In his hometown of Valencia, Spain, Miguel Angel Ferris Gil runs a "wastefulness tour."
Every Saturday, he charters a bus to take people past government buildings where bribery is rumored to take place, and then to elementary schools where kids go to class in trailers. He wants to show foreign investors where their money has gone.
"Here we are, in [the] face of the Valencian parliament," he says. "We start all our tours, our waste tours, protesting against the political corruption and waste."
The names of African cardinals are popping up as possible contenders to succeed Pope Benedict as head of the Roman Catholic Church when he steps down at the end of the month.
The Mary Mother of Good Council School is one of a number of respected Roman Catholic schools overseen by the archdiocese of Accra, the capital of the West African nation of Ghana. The Metropolitan archbishop of Accra, Charles Palmer-Buckle, who trained as a priest at pontifical universities in Rome, is upbeat about the continent's contribution to the Catholic Church.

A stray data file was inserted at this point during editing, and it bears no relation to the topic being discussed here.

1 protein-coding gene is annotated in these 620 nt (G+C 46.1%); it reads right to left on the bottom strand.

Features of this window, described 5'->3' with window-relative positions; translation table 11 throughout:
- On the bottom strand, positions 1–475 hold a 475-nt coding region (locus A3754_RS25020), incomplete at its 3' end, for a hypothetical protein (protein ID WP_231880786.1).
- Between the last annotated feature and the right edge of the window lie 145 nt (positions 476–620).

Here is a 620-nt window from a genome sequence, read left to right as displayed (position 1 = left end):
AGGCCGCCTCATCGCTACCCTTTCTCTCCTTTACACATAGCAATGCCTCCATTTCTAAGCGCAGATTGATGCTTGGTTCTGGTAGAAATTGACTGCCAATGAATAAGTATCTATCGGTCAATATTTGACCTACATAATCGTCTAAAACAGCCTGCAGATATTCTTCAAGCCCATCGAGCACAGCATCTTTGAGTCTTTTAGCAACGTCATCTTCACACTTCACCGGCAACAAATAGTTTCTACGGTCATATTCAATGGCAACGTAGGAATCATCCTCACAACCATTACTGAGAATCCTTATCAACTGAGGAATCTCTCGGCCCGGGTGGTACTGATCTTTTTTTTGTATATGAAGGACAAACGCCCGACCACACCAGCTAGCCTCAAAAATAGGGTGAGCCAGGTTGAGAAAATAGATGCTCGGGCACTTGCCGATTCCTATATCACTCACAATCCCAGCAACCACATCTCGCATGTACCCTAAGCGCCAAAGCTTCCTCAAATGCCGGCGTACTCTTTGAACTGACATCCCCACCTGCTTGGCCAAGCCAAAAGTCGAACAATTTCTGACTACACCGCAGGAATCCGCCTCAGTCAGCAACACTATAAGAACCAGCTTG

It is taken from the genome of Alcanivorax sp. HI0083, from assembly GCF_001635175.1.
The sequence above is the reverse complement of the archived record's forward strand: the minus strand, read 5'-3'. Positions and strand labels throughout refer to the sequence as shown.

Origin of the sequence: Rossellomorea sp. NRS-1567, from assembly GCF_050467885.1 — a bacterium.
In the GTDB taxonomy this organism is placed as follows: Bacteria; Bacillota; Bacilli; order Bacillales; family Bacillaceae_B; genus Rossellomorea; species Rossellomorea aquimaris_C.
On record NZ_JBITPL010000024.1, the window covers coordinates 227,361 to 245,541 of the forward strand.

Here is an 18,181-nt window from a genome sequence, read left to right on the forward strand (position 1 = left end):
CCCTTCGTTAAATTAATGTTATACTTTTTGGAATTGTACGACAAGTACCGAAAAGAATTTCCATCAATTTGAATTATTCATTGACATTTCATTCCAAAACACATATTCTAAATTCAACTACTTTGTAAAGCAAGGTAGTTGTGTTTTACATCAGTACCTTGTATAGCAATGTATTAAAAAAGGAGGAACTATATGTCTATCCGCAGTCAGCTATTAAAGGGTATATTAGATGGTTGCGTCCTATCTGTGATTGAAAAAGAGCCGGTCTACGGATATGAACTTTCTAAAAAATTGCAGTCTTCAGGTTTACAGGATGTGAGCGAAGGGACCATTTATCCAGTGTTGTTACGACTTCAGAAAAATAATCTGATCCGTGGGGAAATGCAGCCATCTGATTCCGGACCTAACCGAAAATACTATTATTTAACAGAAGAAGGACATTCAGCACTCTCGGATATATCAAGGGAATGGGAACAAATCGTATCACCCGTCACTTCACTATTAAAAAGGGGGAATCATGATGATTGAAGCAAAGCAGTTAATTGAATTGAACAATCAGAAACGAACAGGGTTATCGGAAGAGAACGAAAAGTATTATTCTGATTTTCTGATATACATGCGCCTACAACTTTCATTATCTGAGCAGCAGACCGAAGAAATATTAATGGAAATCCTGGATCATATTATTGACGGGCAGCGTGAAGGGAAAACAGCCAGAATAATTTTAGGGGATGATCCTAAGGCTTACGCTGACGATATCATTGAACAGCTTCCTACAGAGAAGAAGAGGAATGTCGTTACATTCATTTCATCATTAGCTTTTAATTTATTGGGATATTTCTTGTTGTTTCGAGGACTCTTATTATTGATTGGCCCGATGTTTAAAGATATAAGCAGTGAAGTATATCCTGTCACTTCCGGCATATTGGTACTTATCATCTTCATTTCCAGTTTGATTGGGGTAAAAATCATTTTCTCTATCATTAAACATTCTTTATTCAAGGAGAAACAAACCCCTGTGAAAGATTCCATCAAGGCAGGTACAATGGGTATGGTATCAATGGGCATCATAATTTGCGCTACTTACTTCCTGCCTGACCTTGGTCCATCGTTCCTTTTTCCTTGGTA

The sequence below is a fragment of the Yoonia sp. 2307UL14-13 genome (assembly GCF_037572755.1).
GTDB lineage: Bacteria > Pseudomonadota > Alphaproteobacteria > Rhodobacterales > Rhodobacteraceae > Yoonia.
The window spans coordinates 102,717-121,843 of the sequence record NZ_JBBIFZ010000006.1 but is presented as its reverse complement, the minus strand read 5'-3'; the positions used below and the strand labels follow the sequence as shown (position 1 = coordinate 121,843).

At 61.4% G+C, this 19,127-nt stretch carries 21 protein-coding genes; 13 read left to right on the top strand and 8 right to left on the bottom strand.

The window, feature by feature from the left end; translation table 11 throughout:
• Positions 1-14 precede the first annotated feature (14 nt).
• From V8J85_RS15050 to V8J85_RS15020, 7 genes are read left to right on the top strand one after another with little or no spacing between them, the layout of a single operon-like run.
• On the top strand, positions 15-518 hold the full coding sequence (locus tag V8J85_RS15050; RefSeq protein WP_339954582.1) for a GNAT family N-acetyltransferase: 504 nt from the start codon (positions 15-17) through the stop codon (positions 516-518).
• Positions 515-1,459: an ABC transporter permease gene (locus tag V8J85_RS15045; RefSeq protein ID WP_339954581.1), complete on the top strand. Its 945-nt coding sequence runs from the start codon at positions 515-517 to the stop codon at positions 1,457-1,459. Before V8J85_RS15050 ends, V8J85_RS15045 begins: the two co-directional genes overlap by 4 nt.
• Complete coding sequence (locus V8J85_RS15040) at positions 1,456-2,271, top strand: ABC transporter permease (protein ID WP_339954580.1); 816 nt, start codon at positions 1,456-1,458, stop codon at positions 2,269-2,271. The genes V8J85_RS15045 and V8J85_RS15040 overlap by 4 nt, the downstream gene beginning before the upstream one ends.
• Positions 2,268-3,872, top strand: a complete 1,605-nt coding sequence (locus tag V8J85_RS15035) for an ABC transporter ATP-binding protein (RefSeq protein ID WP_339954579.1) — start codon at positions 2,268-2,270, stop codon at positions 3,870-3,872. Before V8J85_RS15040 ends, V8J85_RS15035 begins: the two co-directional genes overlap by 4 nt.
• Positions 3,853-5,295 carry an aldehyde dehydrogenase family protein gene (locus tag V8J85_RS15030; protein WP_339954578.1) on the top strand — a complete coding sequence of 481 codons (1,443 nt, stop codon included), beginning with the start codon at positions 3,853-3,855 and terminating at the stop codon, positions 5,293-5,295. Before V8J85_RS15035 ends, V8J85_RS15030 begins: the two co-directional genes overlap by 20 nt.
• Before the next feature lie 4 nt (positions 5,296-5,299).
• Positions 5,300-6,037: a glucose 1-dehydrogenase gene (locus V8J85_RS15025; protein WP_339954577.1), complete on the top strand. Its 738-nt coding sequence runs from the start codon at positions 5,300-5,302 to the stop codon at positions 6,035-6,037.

Just inside a room on the second floor of the Louisiana State Museum's Presbytere, there's a large baby doll dress, big enough for a woman to wear. And one did.
The costume and the baby bottle next to it belonged to 85-year-old Miriam Batiste Reed, who was known as a baby doll and one of the first women to parade in Mardi Gras. The bottle and the dress are part of a new exhibition, They Call Me Baby Doll: A Mardi Gras Tradition.
This image shows asteroid 2012 DA14 and the Eta Carinae Nebula, with the white box highlighting the asteroid's path. The image was taken using a 3" refractor equipped with a color CCD camera. The telescope is located at the Siding Spring Observatory in Australia and is maintained and owned by iTelescope.net.